U.S. National Statement as Delivered by Ambassador Laura S.H. Holgate
Vienna, Austria, December 8, 2022
Thank you, Chair. My statement addresses all four subjects under consideration for this agenda item. As one of UNODC’s strongest supporters and major donors, the United States places great value on UNODC’s programming. UNODC’s approach to developing country, regional, and global programs is agile and responsive to the most pressing security challenges of the day. And those challenges are many. Despite great progress, we still face unprecedented challenges that can only be accomplished together. The United States is struggling with an overdose epidemic that now claims more than 100,000 American lives per year. Synthetic drugs like fentanyl have ravaged American communities and are rapidly spreading across the globe.
In this regard, we welcome UNODC’s continued commitment to supporting a comprehensive and holistic approach to making the world safer from drugs, crime, corruption, and terrorism, as demonstrated by Executive Director Waly’s report on UNODC’s consolidated budget for the 2022-2023 biennium. We support the budget as presented in that report. We applaud efforts to mainstream commitments to gender equality, human rights, child protection, and youth empowerment. For the United States inequity is a national security challenge with global consequences. The systematic exclusion of individuals from historically marginalized and vulnerable groups from full participation in economic, social, and civic life impedes equity globally, while fueling corruption, economic migration, distrust, and authoritarianism.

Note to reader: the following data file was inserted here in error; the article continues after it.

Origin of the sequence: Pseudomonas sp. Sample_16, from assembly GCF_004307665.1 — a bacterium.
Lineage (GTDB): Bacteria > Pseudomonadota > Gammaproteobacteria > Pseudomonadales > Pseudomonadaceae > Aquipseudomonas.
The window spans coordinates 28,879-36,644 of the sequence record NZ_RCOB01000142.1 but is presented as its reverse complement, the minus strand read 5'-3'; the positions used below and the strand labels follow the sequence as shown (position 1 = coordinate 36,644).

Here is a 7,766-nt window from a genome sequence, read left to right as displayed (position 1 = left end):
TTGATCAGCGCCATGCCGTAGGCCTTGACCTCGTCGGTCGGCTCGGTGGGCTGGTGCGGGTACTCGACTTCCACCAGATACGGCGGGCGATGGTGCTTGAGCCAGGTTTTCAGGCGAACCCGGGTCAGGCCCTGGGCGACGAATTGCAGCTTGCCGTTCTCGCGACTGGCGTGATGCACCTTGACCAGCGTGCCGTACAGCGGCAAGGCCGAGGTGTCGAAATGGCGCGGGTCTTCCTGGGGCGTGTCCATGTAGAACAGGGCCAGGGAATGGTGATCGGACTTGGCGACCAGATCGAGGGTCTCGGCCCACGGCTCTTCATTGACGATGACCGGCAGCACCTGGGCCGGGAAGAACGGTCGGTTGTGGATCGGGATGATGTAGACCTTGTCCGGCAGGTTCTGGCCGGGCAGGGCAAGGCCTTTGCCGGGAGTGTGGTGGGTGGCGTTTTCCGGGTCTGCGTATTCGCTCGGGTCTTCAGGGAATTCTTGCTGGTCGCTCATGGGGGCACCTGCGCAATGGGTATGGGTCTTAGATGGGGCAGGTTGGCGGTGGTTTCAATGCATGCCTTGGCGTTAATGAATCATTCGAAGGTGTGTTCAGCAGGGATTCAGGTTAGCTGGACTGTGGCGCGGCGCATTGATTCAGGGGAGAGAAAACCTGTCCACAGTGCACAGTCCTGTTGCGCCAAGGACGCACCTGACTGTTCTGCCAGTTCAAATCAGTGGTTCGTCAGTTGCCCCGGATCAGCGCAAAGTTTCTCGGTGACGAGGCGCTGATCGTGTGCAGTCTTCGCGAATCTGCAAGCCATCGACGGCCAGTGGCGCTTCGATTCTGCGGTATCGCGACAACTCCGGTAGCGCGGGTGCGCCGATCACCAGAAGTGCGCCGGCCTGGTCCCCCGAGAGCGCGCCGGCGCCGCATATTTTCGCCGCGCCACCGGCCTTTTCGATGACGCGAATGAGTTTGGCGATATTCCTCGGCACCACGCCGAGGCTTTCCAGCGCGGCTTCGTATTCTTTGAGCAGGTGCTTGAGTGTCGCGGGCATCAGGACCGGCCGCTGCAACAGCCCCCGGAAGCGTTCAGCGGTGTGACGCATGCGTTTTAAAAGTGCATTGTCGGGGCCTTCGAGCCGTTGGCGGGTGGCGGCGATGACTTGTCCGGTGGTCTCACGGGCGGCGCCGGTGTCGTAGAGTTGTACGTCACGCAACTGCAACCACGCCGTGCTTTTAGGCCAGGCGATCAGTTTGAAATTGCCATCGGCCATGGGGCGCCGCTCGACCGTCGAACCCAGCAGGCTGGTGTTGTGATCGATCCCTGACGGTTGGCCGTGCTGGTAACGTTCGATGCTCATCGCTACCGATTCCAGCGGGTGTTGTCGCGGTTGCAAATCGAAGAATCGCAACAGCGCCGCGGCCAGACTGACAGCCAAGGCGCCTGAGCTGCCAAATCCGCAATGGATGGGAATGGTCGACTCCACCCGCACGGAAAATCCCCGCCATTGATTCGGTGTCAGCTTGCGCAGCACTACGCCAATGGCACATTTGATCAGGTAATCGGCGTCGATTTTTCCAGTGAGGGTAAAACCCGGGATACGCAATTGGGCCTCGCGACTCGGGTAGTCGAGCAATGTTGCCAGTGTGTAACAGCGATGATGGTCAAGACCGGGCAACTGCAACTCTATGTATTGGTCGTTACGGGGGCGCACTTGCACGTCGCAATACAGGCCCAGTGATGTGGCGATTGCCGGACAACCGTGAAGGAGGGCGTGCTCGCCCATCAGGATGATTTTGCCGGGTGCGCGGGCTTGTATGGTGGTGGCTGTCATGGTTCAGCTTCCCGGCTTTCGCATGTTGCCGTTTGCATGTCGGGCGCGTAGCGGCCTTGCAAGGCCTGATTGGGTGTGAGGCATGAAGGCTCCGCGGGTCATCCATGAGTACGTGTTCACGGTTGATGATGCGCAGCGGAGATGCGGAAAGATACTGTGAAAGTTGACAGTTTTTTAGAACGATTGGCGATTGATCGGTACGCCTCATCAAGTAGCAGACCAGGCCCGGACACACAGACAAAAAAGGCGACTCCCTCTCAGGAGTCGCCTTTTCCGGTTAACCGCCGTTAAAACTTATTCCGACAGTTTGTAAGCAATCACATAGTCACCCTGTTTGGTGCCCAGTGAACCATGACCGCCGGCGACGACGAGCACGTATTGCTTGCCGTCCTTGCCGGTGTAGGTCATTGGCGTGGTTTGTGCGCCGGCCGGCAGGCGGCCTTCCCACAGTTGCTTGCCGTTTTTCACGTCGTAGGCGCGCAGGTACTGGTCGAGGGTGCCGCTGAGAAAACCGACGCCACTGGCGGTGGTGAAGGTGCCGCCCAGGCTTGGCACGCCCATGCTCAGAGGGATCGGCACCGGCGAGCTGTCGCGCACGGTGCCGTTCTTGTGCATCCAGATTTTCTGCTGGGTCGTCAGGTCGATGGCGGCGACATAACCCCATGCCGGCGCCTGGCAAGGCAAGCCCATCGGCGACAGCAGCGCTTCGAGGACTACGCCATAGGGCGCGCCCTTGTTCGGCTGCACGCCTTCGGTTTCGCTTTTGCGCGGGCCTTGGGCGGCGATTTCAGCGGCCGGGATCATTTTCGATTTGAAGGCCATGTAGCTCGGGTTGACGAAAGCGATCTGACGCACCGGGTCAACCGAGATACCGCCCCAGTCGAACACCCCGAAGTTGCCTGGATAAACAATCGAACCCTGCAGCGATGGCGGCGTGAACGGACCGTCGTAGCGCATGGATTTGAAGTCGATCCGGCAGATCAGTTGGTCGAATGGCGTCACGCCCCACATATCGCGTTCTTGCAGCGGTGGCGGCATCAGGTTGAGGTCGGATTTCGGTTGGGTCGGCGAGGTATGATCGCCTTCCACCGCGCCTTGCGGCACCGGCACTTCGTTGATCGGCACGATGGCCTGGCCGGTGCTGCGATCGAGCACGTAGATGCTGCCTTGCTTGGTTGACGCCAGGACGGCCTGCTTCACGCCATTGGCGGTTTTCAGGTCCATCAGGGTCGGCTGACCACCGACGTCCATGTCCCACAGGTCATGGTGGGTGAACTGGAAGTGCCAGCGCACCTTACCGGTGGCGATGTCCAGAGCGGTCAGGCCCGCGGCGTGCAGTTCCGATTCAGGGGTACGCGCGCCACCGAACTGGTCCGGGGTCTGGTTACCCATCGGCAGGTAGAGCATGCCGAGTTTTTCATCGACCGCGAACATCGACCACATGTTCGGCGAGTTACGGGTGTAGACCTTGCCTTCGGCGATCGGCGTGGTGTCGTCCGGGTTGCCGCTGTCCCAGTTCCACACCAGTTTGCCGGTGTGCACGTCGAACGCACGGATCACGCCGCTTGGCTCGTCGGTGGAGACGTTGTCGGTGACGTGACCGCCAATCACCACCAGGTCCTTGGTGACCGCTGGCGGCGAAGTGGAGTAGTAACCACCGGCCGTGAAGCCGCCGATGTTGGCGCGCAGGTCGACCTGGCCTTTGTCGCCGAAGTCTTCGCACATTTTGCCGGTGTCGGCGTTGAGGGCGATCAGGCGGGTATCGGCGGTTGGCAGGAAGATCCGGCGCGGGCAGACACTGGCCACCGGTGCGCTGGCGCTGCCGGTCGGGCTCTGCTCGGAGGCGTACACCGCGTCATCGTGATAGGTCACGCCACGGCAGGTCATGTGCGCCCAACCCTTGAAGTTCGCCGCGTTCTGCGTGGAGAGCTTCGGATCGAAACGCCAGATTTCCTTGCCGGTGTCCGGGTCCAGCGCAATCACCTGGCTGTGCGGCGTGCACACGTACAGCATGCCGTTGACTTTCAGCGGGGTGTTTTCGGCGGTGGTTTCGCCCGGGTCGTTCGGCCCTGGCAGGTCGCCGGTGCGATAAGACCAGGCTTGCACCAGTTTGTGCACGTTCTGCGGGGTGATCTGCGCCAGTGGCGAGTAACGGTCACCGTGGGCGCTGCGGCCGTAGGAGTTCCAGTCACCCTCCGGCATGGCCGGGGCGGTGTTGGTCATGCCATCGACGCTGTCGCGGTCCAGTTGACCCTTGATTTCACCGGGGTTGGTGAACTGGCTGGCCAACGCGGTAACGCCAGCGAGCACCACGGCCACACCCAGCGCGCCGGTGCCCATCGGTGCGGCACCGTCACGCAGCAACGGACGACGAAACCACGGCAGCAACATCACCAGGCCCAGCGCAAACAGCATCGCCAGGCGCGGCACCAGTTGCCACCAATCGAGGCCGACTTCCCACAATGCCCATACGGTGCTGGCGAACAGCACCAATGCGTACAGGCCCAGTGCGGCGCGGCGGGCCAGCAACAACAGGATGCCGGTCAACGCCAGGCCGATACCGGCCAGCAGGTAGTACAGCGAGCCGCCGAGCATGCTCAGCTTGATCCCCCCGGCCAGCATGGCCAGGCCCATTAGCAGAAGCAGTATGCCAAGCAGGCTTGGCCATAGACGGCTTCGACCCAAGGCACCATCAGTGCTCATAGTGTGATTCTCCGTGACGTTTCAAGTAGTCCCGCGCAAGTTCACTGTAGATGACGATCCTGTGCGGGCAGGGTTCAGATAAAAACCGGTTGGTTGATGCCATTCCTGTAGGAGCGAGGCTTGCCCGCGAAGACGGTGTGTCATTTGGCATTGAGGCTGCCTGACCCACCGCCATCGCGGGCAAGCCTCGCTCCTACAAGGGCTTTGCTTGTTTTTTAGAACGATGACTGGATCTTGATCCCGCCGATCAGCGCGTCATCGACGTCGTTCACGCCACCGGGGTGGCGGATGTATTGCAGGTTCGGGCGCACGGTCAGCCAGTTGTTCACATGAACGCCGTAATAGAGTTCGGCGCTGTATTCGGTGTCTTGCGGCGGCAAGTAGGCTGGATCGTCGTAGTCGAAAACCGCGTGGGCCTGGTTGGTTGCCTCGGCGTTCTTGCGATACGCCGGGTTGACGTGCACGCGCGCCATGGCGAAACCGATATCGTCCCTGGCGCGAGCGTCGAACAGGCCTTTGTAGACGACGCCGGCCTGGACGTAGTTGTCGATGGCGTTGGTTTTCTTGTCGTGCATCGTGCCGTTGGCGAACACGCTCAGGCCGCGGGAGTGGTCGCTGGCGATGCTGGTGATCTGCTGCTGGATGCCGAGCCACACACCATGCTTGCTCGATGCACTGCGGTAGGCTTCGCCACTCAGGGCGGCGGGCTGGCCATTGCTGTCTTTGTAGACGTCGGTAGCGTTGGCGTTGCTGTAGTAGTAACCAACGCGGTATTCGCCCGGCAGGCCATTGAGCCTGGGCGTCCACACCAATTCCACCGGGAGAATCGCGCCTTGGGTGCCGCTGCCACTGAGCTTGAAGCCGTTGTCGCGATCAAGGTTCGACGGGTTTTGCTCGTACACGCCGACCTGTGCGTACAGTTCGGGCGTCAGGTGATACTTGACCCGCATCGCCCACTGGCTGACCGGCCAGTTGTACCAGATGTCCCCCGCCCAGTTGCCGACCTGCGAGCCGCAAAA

Unfortunately, as we convene again, Russia’s unlawful, unprovoked, and premeditated war against the Ukrainian people and civilian infrastructure continues to have devastating and destabilizing consequences. Russia’s crimes against Ukraine create an enabling environment for transnational organized crime to flourish and undermine the work of this body.
Chair, we recognize the challenges associated with the ongoing COVID-19 pandemic and commend UNODC for its continued program delivery and commitment to mainstreaming lessons learned from the pandemic.
We also reiterate our longstanding support for the role of civil society organizations in the work of the UNODC, and their participation in our work. The United States reconfirms support for FINGOV as an important tool for providing transparency and fostering greater communication between the Secretariat and Member States on budgetary and management issues and thanks the United Kingdom and Ambassador Kitsell for their efforts to further develop FINGOV as a forum for sharing information.
Lastly, the United States supports UNODC’s work to develop comprehensive diversity, recruitment, and workforce planning strategies to promote gender balance and geographical representation. The paramount focus on selecting candidates should continue to be based on merit and competence, as enshrined in Article 101 of the UN Charter. And, as they conclude their role as our skilled and gracious leaders in this forum, let me offer my gratitude to Ambassador Hikihara and Ambassador D’Hoop, and wish Ambassador D’Hoop well in his future endeavors.
Thank you Chairs.